Post Tagged with: "bubble"

Country by country macro update, part 2, September 2014

Country by country macro update, part 2, September 2014

This is an abbreviated post from our subscription series at Credit Writedowns Pro. Yesterday, I did a broad overview of four markets of interest to global investors. And I wanted to continue my thoughts on this here with a few more markets and with a deeper dive into some of my thinking about the UK. Britain, Part 2 In the […]

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The Fed is already creating the next bubble

The Fed is already creating the next bubble

This is an abbreviated post from our subscription series at Credit Writedowns Pro. I would make the case that monetary policy is wholly inappropriate as a tool for steering against cyclical ups and downs exactly because it only has a secondary impact on the real economy and must act through the credit markets. As such, monetary policy is always about […]

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Economic and market themes: 2014-06-27 Fed will trigger the next crisis

Economic and market themes: 2014-06-27 Fed will trigger the next crisis

The title here is a bit provocative I know. But it is really something I stole from an article about Stephen Roach’s view that I will use as a jumping off point for my Friday review.

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Economic and market themes: 2014-05-23 Credit excesses everywhere

Economic and market themes: 2014-05-23 Credit excesses everywhere

There are widespread signs of credit market froth. This is a telltale sign of top of the cycle or near top of the cycle excess. Think 2005, 2006 or 2007. The key bit here is that credit markets transmit distress in a way that equity markets do not because when the credit writedowns are forced onto banks, the knock-on effects are severe. Let me go through some of these signs of excess with you. As I do so, let’s be clear that the froth is largely due to investors reaching for yield due to excessively low nominal and negative real interest rates. Financial repression has consequences.

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Economic and market themes: 2014-05-16 China

Economic and market themes: 2014-05-16 China

The Chinese property bubble is bursting
Chinese wage pressure is rising
Chinese search for oil has increased geopolitical tensions

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Bubbles: Jeremy Grantham, Fingers of Instability and the Medium Term View

Bubbles: Jeremy Grantham, Fingers of Instability and the Medium Term View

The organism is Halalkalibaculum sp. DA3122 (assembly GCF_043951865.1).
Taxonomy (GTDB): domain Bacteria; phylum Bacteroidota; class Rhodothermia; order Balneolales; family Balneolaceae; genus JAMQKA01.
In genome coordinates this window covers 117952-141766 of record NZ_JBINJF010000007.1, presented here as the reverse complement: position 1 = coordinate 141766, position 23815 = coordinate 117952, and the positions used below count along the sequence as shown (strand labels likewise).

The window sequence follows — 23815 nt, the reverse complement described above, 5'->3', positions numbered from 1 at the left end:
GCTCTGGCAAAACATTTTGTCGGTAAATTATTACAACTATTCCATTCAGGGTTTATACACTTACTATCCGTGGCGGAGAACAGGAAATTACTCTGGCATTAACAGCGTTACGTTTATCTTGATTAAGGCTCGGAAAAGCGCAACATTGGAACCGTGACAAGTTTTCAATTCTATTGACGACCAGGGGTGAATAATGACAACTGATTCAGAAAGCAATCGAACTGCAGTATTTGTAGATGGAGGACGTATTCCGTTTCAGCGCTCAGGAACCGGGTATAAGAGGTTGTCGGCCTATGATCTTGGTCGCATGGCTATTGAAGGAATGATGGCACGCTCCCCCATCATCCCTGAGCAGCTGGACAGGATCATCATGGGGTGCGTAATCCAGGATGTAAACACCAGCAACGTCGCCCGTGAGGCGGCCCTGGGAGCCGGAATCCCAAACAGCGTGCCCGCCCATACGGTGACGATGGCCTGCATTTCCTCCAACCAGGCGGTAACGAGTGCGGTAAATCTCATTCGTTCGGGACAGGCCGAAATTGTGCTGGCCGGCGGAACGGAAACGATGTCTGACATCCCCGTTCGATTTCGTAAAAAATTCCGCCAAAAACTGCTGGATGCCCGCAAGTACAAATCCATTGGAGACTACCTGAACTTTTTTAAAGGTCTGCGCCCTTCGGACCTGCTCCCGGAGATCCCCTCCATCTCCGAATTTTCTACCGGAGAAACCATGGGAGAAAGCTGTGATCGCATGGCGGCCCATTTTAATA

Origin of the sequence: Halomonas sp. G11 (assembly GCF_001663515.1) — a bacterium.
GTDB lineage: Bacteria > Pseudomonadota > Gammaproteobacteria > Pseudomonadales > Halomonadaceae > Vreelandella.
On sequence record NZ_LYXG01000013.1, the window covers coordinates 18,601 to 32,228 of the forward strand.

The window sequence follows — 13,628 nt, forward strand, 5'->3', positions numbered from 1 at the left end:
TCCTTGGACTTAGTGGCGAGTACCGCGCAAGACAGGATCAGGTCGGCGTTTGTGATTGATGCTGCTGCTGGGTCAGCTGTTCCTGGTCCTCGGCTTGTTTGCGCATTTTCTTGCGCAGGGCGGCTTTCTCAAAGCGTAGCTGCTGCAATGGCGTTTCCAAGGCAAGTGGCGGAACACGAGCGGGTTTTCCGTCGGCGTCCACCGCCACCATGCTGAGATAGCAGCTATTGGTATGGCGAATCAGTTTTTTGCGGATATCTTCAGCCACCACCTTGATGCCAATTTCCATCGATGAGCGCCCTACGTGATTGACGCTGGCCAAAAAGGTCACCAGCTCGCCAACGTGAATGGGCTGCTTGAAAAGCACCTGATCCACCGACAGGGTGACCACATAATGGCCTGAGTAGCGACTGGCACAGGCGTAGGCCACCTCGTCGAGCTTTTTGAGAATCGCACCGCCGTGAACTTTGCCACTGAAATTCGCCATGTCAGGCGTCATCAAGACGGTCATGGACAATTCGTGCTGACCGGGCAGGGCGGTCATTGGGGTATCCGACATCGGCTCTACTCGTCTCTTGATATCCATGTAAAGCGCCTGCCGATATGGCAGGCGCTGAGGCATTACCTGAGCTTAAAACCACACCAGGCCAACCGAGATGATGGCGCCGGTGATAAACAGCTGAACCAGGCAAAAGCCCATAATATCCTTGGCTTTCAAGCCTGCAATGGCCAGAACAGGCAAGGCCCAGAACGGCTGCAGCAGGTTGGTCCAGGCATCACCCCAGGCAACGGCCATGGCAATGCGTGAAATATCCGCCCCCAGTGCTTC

I was reading a summary of Jeremy Grantham’s remarks in GMO’s recent quarterly analysis. And it occurred to me that a lot of what we see there is predicated on some embedded longer-term assumptions that I want to make clear. Grantham is talking about the potential, even likelihood of a bubble in equities by 2016. This has to worrying because it would usher in another period of deleveraging. But it also assumes that the real economy gets us through 2016 via expansion. Some thoughts below

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Canadian housing, Russian economy, Twitter bubble, and bogus tax proposals

Canadian housing, Russian economy, Twitter bubble, and bogus tax proposals

The Canadian housing market is providing a pro-cyclical boost
Russia is now in a recession
Twitter’s share collapse is emblematic of broader trends
Corporations pay tax for a reason

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The big disconnect between leverage and spreads

The big disconnect between leverage and spreads

Market based information is telling us that spreads and leverage are now disconnected, fundamentals remain in-line with theory. Companies with higher net debt also have poorer liquidity positions.

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China’s raw materials bubble bursts

China’s raw materials bubble bursts

Steel, iron ore futures in China tanked on bloated (all-time high) inventories and apparent lending curbs by Chinese banks.

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Bitcoin as a deflationary force for bank fees

Bitcoin as a deflationary force for bank fees

In the wake of the financial crisis, bailouts and cheap money have done much to restore American bank balance sheets. Earnings for banks have returned to pre-crisis levels. But over the medium-term I believe banks’ earnings power will be damaged by a loss of fee income as bank fees come under assault. The problem is Bitcoin. Let me explain in this post.

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Australia: Is this the end of the natural resources boom?

Australia: Is this the end of the natural resources boom?

In yesterday’s commentary, I wrote that China was attempting to rebalance its economy, which ultimately means a slowdown in its use of commodities. This has hit the commodities currencies particularly hard, with the Australian Dollar down over 16%. Commodity producers are going to be the biggest losers from a Chinese rebalancing. And the question then is what happens to their economies. Let’s look at Australia

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Gauging China’s growth

Gauging China’s growth

China is a big wildcard for 2014. Growth slowed last year to a 14-year low. It isn’t yet clear if the trend will continue and what China’s leadership will do if growth does slow further.

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